2014 MEDTRONIC GLOBAL HEROES
I wish I could get these posts out sooner but I do take very good notes!
The weekend and this report is more than just a race or race report about the Twin Cities Marathon it is about the joining of 25 individuals brought together in the face of some sort of medical condition. The tagline of the event best describes it “A DIAGNOSIS DIDN’T END THE RUN”. These individuals share one common trait and that is they have not let their medical condition slow them down. I always say that although I HATE diabetes I also LOVE diabetes because without it I definitely would not be the same person I am today and I would never have met some of the most amazing individuals I have in my life right now.
In the summer my friend and colleague Adam and fellow T1 Diabetic nominated me to be a Medtronic Global Hero.
What does it mean to be a Medtronic Global Hero?
The global hero program is a cooperative effort between Twin Cities In Motion and Medtronic Philanthropy, the Global Heroes program recognizes runners from around the world who have a medical device to treat conditions such as heart disease, diabetes, chronic pain and spinal and neurological disorders.
As a global hero I was given an all expenses paid trip for me and Tom and an entry to the Twin Cities Marathon in Minnesota. We arrived in St. Paul Thursday prior to the marathon where we were greeted at the airport with snacks and water then whisked away in a car to the hotel. From the minute we arrived we were treated like royalty.
That evening we attended a welcome happy hour where we got to meet the other 24 global heroes. I won’t be able to give everyone’s stories justice here but I would be remiss if I didn’t at least provide a summary of the 24 because they were such an amazing group of people. So I’d like to introduce to you my 24 global hero brothers and sisters and SOME of their stories (at least the ones I could find).
Molly Dicroce, Arvada, Colorado
Dicroce has a spinal and bone fusion device to treat lumbar degenerative disc disease.
Jason Dunn, Smithville, Missouri
Dunn has a stent to treat coronary artery disease.
Gillian Forsyth, Chicago, Illinois
Forsyth has an insulin pump to manage Type 1 diabetes.
Kent Grelling, Orinda, California
Grelling has an artificial heart valve and a conduit to treat a congenital bicuspid aorta and ascending aortic aneurysm.
Lynn Hall, Lafayette, Colorado
Hall has a neurostimulator to manage pain.
Kristen Hallock-Waters, Tabernacle, New Jersey
Hallock-Waters has a pacemaker to treat heart sinus node dysfunction.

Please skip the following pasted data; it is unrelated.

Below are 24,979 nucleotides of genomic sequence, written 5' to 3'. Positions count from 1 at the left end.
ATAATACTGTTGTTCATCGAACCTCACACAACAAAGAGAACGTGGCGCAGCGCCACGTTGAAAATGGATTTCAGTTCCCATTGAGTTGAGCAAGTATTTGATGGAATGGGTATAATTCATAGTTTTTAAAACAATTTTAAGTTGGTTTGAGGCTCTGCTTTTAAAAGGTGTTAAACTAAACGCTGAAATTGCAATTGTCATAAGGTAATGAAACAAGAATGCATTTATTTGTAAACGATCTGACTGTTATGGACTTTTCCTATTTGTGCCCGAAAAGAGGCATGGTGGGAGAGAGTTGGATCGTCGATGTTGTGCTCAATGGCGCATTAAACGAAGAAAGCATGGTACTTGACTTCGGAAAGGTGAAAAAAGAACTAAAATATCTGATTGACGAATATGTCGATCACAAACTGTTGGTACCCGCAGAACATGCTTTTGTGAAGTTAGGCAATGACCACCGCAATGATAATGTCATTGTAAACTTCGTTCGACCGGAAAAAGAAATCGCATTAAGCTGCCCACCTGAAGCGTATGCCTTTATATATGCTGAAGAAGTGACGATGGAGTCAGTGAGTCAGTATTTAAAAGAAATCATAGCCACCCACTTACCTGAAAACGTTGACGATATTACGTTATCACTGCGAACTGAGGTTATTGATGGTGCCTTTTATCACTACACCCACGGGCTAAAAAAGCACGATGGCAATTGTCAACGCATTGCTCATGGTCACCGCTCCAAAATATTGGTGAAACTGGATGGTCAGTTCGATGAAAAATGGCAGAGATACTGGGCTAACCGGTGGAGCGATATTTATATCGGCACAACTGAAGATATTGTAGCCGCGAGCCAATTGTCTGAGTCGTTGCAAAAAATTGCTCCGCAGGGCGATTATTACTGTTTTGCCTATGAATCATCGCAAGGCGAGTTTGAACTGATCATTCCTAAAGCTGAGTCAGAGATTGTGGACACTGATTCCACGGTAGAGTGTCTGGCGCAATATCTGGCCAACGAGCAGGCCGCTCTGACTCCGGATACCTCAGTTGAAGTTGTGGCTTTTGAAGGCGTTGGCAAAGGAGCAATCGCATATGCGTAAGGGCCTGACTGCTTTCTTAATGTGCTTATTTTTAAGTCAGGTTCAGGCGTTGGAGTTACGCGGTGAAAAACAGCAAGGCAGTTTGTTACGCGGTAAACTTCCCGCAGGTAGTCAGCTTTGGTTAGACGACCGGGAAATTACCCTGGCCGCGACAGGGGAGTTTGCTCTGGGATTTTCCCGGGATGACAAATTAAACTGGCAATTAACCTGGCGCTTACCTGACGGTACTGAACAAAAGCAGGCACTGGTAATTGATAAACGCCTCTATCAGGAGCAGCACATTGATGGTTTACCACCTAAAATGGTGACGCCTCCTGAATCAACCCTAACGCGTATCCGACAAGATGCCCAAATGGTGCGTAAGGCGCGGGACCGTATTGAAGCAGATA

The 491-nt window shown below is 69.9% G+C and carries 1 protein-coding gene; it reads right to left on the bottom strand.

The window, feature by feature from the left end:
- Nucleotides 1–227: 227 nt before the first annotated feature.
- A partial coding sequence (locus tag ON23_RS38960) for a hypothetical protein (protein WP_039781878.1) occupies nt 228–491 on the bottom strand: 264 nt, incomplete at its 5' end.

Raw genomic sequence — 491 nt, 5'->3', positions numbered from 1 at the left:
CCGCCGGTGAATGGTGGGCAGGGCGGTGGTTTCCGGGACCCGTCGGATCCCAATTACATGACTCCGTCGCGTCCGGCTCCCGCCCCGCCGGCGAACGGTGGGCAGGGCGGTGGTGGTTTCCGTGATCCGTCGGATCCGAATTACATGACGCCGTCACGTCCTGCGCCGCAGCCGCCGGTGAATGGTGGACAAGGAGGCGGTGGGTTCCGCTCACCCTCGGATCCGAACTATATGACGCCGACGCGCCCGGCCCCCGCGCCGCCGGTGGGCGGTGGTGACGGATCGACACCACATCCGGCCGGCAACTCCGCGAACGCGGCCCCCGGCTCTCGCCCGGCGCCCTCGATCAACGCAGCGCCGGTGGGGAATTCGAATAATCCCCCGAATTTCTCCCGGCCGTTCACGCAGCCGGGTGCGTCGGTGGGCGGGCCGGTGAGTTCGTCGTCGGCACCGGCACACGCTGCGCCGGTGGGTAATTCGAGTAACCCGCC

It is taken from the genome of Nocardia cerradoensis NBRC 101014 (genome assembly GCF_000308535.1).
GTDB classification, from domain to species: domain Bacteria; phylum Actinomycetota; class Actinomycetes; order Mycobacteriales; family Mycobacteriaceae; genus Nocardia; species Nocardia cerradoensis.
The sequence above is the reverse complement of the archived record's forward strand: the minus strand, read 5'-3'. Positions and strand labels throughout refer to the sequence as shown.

Roberto Itimura, Jundiai, Brazil
Itimura has a stent to treat coronary artery disease.
Dawn Kenwright, Lampeter, United Kingdom
Kenwright has an insulin pump to manage Type 1 diabetes.
Luis Moreira Da Silva, Neuchâtel, Switzerland
Moreira Da Silva has an artificial heart valve to treat ascending aorta aneurism and aortic stenosis on bicuspid valve.
Saci Mowinski, Tecumseh, Ontario, Canada
Mowinski has an insulin pump to manage Type 1 diabetes.
Joshua Simon, Key Biscayne, Florida
Simon has a shunt to treat hydrocephalus.
Amanda Zullo, Saranac Lake, New York
Zullo has an insulin pump to manage Type 1 diabetes.
Ten Mile Participants
Monika Allen, San Diego, California
Allen has a shunt to treat hydrocephalus.
Brad Ashfield, Haddon Township, New Jersey
Ashfield has a lumbar cage to correct a ruptured spinal disc and a stent to treat coronary artery disease.
Rachel Bishop, Holland, Michigan
Bishop has an artificial heart valve to treat a congenital bicuspid aorta and ascending aortic aneurysm.
Gabriel Estrada Mejia, Bogota, Colombia
Estrada Mejia has an insulin pump to manage Type 1 diabetes.
Roger Frisch, Plymouth, Minnesota
Frisch receives deep brain stimulation therapy to help manage symptoms of essential tremor.
George Gilbert, Cuffley, United Kingdom
Gilbert has an artificial heart valve to treat bicuspid aortic valve regurgitation.
Kimi Hall, Southlake, Texas
Hall has a pacemaker to treat arrhythmia caused by heart block.
Geoff Henderson, Binalong, Australia
Henderson has a pacemaker to treat sick sinus syndrome.
Fei Jiao, Sanmenxia City, China
Jiao receives deep brain stimulation therapy to help manage symptoms of Parkinson’s disease.
Carrie Romero, Columbia, Tennessee
Romero has an implantable cardioverter defibrillator (ICD) to treat cardiomyopathy.
Alana Savage, Edmonton, Alberta, Canada
Savage has a septal occluder device to treat an atrial septal defect.
Carolin Suhayda, Roma, Italy
Suhayda has a pacemaker to treat sick sinus syndrome.
Guy Yohanan, Givat Ela, Israel
Yohanan receives deep brain stimulation therapy to help manage symptoms of Parkinson’s disease.
More info on these amazing people can also be found here: http://www.medtronic.com/globalheroes/our_heroes.html .
We also had Global Hero Alumni and fellow Canadian Debbie Muir Zelez and Aussie and musician Warren Williams to help us with the lay of the land.